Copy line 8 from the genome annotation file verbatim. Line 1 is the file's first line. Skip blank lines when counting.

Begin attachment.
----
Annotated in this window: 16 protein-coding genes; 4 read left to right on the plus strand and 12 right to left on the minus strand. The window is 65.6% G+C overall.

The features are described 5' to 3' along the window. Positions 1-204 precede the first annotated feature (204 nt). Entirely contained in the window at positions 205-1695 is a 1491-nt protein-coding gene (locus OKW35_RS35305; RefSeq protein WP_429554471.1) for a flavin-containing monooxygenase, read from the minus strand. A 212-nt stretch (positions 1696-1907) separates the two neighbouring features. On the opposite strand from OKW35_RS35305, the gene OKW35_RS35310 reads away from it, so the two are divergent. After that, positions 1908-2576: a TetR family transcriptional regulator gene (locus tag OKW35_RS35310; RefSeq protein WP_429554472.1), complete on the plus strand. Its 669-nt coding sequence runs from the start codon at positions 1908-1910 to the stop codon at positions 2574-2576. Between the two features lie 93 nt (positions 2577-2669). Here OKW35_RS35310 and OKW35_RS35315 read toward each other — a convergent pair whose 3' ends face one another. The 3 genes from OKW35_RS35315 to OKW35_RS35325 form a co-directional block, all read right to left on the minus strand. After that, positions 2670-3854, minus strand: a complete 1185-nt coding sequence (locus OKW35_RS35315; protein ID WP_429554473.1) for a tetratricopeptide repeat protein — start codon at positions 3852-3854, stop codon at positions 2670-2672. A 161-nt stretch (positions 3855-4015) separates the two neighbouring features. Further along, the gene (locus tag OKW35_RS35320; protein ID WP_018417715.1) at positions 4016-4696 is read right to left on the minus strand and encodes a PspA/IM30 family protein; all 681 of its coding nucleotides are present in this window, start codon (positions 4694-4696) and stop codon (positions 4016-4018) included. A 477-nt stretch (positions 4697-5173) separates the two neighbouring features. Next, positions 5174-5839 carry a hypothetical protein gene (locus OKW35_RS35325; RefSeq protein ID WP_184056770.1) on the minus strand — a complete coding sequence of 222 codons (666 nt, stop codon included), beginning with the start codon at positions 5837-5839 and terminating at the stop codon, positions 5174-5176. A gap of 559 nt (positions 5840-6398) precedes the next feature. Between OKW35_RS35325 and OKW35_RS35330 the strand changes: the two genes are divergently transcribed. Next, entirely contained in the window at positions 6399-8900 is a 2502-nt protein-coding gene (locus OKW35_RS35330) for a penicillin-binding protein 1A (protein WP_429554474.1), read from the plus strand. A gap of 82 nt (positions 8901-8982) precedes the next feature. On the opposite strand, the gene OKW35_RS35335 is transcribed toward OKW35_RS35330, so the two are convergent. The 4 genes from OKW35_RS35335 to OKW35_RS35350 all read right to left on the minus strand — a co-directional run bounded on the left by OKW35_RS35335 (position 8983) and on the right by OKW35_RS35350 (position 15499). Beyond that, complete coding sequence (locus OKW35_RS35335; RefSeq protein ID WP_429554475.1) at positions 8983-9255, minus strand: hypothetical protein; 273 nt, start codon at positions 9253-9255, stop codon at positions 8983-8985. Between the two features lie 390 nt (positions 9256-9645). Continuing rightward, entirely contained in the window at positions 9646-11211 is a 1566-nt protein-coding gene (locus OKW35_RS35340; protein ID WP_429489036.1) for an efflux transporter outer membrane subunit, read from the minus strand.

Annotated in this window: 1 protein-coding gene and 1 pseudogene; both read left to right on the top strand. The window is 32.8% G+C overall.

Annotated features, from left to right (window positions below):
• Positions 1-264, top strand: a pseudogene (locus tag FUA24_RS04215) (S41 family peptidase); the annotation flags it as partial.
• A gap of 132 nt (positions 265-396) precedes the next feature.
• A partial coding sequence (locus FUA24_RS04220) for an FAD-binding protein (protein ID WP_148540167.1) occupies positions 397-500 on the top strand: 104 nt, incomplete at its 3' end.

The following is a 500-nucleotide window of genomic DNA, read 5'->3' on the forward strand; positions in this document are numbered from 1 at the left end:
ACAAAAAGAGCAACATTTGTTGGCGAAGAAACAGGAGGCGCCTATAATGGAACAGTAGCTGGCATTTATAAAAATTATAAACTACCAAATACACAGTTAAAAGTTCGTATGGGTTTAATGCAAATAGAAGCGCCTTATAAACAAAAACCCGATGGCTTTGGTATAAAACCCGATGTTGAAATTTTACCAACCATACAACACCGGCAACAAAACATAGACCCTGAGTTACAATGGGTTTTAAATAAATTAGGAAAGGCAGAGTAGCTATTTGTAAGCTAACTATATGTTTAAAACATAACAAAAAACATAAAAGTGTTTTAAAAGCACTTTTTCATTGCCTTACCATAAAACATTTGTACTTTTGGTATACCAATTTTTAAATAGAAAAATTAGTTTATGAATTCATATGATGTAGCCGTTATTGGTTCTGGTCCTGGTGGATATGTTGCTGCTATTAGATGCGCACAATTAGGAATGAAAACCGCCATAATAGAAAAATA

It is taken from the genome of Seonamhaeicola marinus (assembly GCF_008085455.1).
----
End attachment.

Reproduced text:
The following is a 500-nucleotide window of genomic DNA, read 5'->3' on the forward strand; positions in this document are numbered from 1 at the left end: